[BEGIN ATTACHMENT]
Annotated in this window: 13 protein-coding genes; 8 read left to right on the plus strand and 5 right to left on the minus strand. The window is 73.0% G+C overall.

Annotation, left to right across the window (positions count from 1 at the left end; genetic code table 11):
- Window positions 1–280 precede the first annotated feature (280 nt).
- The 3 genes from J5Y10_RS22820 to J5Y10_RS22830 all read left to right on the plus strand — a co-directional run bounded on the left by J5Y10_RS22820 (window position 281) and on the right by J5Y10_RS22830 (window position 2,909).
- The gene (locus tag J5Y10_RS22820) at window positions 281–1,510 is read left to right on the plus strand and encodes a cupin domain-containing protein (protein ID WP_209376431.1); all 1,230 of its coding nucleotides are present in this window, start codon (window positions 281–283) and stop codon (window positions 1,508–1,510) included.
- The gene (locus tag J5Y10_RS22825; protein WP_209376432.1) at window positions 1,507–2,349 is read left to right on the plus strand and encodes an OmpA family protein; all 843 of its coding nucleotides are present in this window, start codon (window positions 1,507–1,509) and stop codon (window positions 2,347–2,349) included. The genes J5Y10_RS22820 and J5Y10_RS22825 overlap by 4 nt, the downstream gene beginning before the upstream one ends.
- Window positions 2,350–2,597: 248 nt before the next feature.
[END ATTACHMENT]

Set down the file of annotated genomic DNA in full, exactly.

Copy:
Annotated in this window: 13 protein-coding genes; 8 read left to right on the plus strand and 5 right to left on the minus strand. The window is 73.0% G+C overall.

Annotation, left to right across the window (positions count from 1 at the left end; genetic code table 11):
- Window positions 1–280 precede the first annotated feature (280 nt).
- The 3 genes from J5Y10_RS22820 to J5Y10_RS22830 all read left to right on the plus strand — a co-directional run bounded on the left by J5Y10_RS22820 (window position 281) and on the right by J5Y10_RS22830 (window position 2,909).
- The gene (locus tag J5Y10_RS22820) at window positions 281–1,510 is read left to right on the plus strand and encodes a cupin domain-containing protein (protein ID WP_209376431.1); all 1,230 of its coding nucleotides are present in this window, start codon (window positions 281–283) and stop codon (window positions 1,508–1,510) included.
- The gene (locus tag J5Y10_RS22825; protein WP_209376432.1) at window positions 1,507–2,349 is read left to right on the plus strand and encodes an OmpA family protein; all 843 of its coding nucleotides are present in this window, start codon (window positions 1,507–1,509) and stop codon (window positions 2,347–2,349) included. The genes J5Y10_RS22820 and J5Y10_RS22825 overlap by 4 nt, the downstream gene beginning before the upstream one ends.
- Window positions 2,350–2,597: 248 nt before the next feature.